A new street car line isn’t coming to Tacoma’s East Side, but the headaches of its construction will be.
At least that’s what residents in the vicinity of South 38th Street and Pacific Avenue fear.
The lot is being used to store supplies and equipment while the company builds the street car line through the Stadium District and Hilltop, said South Transit spokesman Scott Thompson. Construction began in mid-November.
The lot is two miles from the nearest point on the extension. Some East Side residents say the lot should be in the vicinity of the construction corridor, not in their neighborhood.
Some East Siders still have hard feelings over their neighborhood’s exclusion when the Tacoma City Council chose the Stadium/Hilltop route in 2013.
Neither Sound Transit nor Walsh notified neighbors about the lot, and residents are not happy about it.
“Surprised, disappointed and concerned,” is how incoming Pierce County Councilman Marty Campbell described East Side residents.
Campbell previously served on the Tacoma City Council and represented the area.
“They’ve wanted to see something great come to that corner for a long time,” he said. Chief on that list is a grocery store, Campbell added.
Now, the lot will be tied up for two years with trucks coming and going out of an entrance on Pacific Avenue, just south of 38th Street.
Walsh needs the lot because nearly all of the Link construction is taking place on city streets. Unlike a typical housing or business project, this one doesn’t come with its own lot for storing equipment and supplies, Thompson said.
“There’s not a lot of room to store (materials) along the corridor,” Thompson said. Crews can’t block access to driveways and businesses with excess equipment and supplies.
The lot at 38th and Pacific is owned by the Rite Aid company, according to Pierce County tax records. Walsh has a two-year lease on the lot, Thompson said. It’s approximately 220 by 280 feet in size.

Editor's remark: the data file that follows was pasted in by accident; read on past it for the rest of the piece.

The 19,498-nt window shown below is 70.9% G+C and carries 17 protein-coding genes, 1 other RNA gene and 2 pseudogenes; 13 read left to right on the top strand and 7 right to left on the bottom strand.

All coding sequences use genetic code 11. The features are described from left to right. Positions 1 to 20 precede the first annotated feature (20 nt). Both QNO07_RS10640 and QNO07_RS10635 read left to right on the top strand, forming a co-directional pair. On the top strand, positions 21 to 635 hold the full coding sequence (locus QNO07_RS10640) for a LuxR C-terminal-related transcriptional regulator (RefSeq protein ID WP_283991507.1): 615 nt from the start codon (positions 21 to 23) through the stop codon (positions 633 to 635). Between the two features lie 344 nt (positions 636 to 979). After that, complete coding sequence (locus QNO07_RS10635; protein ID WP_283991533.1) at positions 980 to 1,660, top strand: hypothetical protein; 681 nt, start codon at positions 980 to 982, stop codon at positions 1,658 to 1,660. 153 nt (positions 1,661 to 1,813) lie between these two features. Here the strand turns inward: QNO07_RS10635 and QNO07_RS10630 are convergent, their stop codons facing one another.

A Walsh representative would not comment Thursday on why the lot was chosen or how much traffic would be entering and exiting during the years of construction.
Walsh looked at six lots closer to the construction site but could not find one that met its needs and/or budget, Thompson said.
“None of them worked for a variety of reasons: Lot wasn’t big enough, too expensive or the lot was already paved,” he said.
That includes the vacant Rite Aid building and parking lot on Martin Luther King Jr. Way, which runs across the Hilltop and is where the extension is being built.
“They were told that there is a developer looking into that (lot),” Thompson said. “The owner isn’t interested in having it tied up for two years.”
Some East Side residents expressed concern on Facebook that trucks would be driving on South 38th Street through the newly renovated Lincoln District. Thompson assuaged those concerns.
“Our proposed haul route would be leaving the site and driving east to (state Route) 7/Interstate-705 to Stadium Way and back,” he said. “We would look to stay off Pacific Avenue and not go west on 38th.”
The city needs to approve the routes, Thompson added.
On Thursday, the lot was surrounded by a chain-link fence and filled with concrete barriers and storage trailers. Workers were unloading large spools of plastic tubing from trucks. Others were unloading rebar.
Trucks will be washed so they don’t track mud onto city streets, Thompson said. A layer of gravel has been put down on the lot.
“That’s part of the requirement: for them to be a good neighbor down there,” he said.
Campbell and others argue that one of the city’s busiest intersections is inappropriate for a construction site.
“How are you going to get in and out of that lot?” Campbell said.
Possibly complicating matters is the construction of Pierce Transit’s bus rapid transit line on Pacific Avenue. The $150 million project is aiming for a tentative construction start date of mid-2020, according to Pierce Transit spokeswoman Rebecca Japhet.
A station has been earmarked for the South 38th and Pacific Avenue intersection. However, the 14.4 mile-long corridor allows the flexibility to avoid overlapping construction sites, Japhet said.